The Project MALES Student Mentoring Program connects undergraduate students from the University of Texas at Austin with Austin-area high school males. Partnering with the Austin Independent School District (AISD), Project MALES Student Mentors work with high school males in an effort to improve the educational attainment and college-going competencies of young men of color while also providing a safe space for these young students to discuss responsible manhood. The Project MALES Student Mentoring Program was piloted at William B. Travis Early College High School (ECHS) during the 2011-2012 academic year, we are now at Webb Middle School, Martin Middle School, Mendez Middle School, Burnet Middle School, and Gus Garcia Young Men’s Leadership Academy. We are also at the following high schools; Travis ECHS, Lanier High School, Reagan ECHS, and Eastside Memorial ECHSin Austin ISD. This semester we have also added Lyndon B. Johnson ECHS as one of our new mentoring sites. Mentors visit with local high school students every week to mentor and discuss a variety of topics ranging from college preparation to financial literacy to the “soft” skills needed to succeed in college and beyond. For more information, contact Project MALES Director, Dr. Emmet Campos at firstname.lastname@example.org. You can also visit us on Facebook or follow us on Twitter.
Advancing equitable educational outcomes for mals students of color at the local, state, and national level.
The Project MALES Student Mentoring Program collaborates with local schools and communities to implement and sustain effective mentoring services for male students of colot, focused on increasing post-secondary completion and success.
Since 2011, the Project MALES Student Mentoring Program has fostered discussion and relationship-building among male undergraduate mentors and male high school students in the Austin Independent School District. This model is a research-informed initiative that highlights mentoring as a way to leverage social capital among males of color at various points in the educational pipeline to ultimately build a stronger college-going culture among this group of students. The basic structure entails a “near-peer” mentoring philosophy, with college freshmen being paired with high school freshmen to allow for longer term bonds to develop.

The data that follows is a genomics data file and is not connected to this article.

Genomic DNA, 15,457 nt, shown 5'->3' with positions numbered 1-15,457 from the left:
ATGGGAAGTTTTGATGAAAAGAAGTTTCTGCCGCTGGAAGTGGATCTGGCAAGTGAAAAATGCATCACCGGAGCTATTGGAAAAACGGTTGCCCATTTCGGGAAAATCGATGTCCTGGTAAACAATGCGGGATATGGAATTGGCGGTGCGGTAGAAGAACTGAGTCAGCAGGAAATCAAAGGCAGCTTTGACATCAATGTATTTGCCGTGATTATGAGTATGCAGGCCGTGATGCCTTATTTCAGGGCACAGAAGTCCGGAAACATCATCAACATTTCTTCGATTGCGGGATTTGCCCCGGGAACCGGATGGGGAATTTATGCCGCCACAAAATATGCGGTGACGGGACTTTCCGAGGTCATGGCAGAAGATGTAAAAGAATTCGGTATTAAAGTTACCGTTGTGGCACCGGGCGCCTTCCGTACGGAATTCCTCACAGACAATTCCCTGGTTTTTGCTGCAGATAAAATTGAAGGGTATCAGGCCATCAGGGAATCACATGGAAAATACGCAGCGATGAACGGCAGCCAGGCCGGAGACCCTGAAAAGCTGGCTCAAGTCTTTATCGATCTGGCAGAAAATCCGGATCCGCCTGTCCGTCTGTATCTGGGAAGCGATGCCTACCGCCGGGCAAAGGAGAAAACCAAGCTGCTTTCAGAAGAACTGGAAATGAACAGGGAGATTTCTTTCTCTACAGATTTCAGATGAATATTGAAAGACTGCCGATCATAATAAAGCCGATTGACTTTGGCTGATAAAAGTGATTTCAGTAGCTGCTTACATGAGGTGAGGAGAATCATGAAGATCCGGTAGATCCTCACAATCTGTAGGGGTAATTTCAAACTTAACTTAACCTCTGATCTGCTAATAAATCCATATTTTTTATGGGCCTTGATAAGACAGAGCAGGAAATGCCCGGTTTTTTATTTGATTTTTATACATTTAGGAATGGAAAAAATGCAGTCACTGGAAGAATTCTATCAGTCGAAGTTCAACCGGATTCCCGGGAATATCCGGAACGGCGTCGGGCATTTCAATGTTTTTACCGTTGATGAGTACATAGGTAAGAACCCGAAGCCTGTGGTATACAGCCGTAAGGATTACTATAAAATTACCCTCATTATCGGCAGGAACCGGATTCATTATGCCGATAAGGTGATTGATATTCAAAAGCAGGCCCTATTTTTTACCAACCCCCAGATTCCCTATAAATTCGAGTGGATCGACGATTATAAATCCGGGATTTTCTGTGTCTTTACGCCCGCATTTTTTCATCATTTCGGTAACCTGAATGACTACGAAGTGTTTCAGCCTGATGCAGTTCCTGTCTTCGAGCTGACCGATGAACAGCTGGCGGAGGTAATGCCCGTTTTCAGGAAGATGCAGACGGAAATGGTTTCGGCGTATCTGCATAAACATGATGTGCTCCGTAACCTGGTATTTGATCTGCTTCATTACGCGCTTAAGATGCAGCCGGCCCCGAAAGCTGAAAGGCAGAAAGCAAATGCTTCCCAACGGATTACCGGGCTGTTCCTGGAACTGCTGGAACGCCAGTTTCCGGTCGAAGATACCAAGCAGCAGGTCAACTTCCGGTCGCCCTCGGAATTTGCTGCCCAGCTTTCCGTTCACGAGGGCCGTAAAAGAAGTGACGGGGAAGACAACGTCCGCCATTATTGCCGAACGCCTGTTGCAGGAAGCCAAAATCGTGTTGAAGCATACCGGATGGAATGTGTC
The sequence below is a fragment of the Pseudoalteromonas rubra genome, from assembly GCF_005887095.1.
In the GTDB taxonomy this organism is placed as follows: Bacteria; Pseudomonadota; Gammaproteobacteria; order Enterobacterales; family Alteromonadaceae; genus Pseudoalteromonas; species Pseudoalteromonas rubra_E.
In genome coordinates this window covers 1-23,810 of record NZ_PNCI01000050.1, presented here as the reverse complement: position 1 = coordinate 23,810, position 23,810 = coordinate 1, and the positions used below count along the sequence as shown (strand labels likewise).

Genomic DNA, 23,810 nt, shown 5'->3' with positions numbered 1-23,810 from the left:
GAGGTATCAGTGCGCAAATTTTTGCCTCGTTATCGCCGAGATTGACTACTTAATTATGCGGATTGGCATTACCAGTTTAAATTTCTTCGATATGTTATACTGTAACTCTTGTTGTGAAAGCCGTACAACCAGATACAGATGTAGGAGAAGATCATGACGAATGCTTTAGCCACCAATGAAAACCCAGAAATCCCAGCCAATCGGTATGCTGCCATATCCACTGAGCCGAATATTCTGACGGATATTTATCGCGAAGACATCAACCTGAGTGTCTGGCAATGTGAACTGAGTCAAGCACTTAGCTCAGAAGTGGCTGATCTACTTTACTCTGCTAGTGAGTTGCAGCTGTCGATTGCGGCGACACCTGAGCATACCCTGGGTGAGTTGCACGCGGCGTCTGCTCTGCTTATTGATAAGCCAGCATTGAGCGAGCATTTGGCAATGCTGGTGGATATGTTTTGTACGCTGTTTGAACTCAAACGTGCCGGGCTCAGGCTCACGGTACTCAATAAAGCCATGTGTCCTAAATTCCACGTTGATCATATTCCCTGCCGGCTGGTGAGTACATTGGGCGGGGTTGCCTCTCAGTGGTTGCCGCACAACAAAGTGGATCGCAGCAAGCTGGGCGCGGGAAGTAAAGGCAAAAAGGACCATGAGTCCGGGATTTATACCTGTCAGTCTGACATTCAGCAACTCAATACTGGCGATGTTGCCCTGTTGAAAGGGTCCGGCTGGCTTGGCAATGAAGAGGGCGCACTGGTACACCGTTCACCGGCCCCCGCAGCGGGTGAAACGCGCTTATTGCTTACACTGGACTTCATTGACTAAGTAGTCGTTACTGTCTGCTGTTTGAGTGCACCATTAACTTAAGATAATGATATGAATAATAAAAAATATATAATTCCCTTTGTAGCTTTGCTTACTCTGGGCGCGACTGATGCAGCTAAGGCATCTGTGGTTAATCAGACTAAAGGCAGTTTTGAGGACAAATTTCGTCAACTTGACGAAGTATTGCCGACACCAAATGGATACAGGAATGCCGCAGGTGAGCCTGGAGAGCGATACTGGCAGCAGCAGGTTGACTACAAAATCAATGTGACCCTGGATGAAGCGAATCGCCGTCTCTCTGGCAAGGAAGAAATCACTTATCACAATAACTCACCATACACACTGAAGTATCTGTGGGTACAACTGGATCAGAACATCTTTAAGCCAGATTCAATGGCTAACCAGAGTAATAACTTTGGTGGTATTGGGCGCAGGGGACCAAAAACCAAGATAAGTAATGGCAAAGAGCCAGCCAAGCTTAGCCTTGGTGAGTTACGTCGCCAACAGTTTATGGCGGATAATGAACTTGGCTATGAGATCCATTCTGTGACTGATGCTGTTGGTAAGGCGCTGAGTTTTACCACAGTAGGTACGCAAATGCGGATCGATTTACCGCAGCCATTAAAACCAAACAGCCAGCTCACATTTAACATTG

The mentoring model takes a dynamic and intergenerational approach to achieve increased achievement and retention of male students of color both in secondary and postsecondary educational settings. This model brings together three key groups: (I) male professionals as role models, (II) current Latino male college students (both upperclassmen and first-years), and (III) younger Latino male students in local high schools. In this model, professionals (e.g., graduate students, student affairs practitioners, community leaders, and allies) serve as mentors to males of color in college. In turn, these college students have the opportunity to engage in mentoring local high school male students. This inter-generational model is structured around a variety of experiences that focus on leadership development, community engagement, and service. Mentors and mentees will engage in the following formal activities:
- Weekly or Bi-weekly guided, purposeful peer-mentoring sessions across generational lines (professionals to college students, college students to high school students)
- A weekly meeting among first-year college students (cohort-style experience) that will strengthen social bonds and cultivate a nurturing network between mentor participants
- A monthly Pláticas series that will feature prominent Latino male speakers (e.g., professionals, role models) that will facilitate small group discussions among mentor participants
- Semester-long community outreach and/or service projects that will involve both mentors and mentees at both participating colleges and high schools